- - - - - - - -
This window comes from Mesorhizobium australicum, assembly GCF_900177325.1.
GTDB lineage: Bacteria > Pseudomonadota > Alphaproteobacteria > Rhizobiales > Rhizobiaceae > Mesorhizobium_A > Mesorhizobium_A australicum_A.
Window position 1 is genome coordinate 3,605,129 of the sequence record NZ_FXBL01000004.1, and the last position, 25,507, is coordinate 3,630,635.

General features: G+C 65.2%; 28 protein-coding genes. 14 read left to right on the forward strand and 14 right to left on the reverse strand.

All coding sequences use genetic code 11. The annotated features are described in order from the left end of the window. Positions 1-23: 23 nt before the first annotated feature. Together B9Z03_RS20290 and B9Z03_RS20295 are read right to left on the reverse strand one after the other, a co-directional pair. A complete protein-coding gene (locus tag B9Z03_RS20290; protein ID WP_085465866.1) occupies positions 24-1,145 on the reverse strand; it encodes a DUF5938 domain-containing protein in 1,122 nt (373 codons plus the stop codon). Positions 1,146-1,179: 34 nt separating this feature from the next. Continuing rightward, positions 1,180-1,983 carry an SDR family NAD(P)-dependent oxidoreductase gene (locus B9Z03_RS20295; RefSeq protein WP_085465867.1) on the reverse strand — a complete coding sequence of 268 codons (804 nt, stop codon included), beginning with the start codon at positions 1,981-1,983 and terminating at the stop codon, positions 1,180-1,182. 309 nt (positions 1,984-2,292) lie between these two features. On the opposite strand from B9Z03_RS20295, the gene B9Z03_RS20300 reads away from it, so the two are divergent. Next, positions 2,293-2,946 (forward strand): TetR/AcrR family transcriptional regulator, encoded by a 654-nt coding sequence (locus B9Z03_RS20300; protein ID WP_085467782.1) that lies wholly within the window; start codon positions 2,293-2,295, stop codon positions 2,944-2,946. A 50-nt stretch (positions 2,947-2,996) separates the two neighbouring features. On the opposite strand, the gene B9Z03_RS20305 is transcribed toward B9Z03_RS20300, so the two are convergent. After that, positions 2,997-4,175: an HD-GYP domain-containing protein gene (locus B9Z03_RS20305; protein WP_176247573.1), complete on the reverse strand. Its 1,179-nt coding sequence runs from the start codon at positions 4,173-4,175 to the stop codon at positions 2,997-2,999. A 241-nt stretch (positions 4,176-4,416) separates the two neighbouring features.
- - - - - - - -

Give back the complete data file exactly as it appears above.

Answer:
This window comes from Mesorhizobium australicum, assembly GCF_900177325.1.
GTDB lineage: Bacteria > Pseudomonadota > Alphaproteobacteria > Rhizobiales > Rhizobiaceae > Mesorhizobium_A > Mesorhizobium_A australicum_A.
Window position 1 is genome coordinate 3,605,129 of the sequence record NZ_FXBL01000004.1, and the last position, 25,507, is coordinate 3,630,635.

General features: G+C 65.2%; 28 protein-coding genes. 14 read left to right on the forward strand and 14 right to left on the reverse strand.

All coding sequences use genetic code 11. The annotated features are described in order from the left end of the window. Positions 1-23: 23 nt before the first annotated feature. Together B9Z03_RS20290 and B9Z03_RS20295 are read right to left on the reverse strand one after the other, a co-directional pair. A complete protein-coding gene (locus tag B9Z03_RS20290; protein ID WP_085465866.1) occupies positions 24-1,145 on the reverse strand; it encodes a DUF5938 domain-containing protein in 1,122 nt (373 codons plus the stop codon). Positions 1,146-1,179: 34 nt separating this feature from the next. Continuing rightward, positions 1,180-1,983 carry an SDR family NAD(P)-dependent oxidoreductase gene (locus B9Z03_RS20295; RefSeq protein WP_085465867.1) on the reverse strand — a complete coding sequence of 268 codons (804 nt, stop codon included), beginning with the start codon at positions 1,981-1,983 and terminating at the stop codon, positions 1,180-1,182. 309 nt (positions 1,984-2,292) lie between these two features. On the opposite strand from B9Z03_RS20295, the gene B9Z03_RS20300 reads away from it, so the two are divergent. Next, positions 2,293-2,946 (forward strand): TetR/AcrR family transcriptional regulator, encoded by a 654-nt coding sequence (locus B9Z03_RS20300; protein ID WP_085467782.1) that lies wholly within the window; start codon positions 2,293-2,295, stop codon positions 2,944-2,946. A 50-nt stretch (positions 2,947-2,996) separates the two neighbouring features. On the opposite strand, the gene B9Z03_RS20305 is transcribed toward B9Z03_RS20300, so the two are convergent. After that, positions 2,997-4,175: an HD-GYP domain-containing protein gene (locus B9Z03_RS20305; protein WP_176247573.1), complete on the reverse strand. Its 1,179-nt coding sequence runs from the start codon at positions 4,173-4,175 to the stop codon at positions 2,997-2,999. A 241-nt stretch (positions 4,176-4,416) separates the two neighbouring features.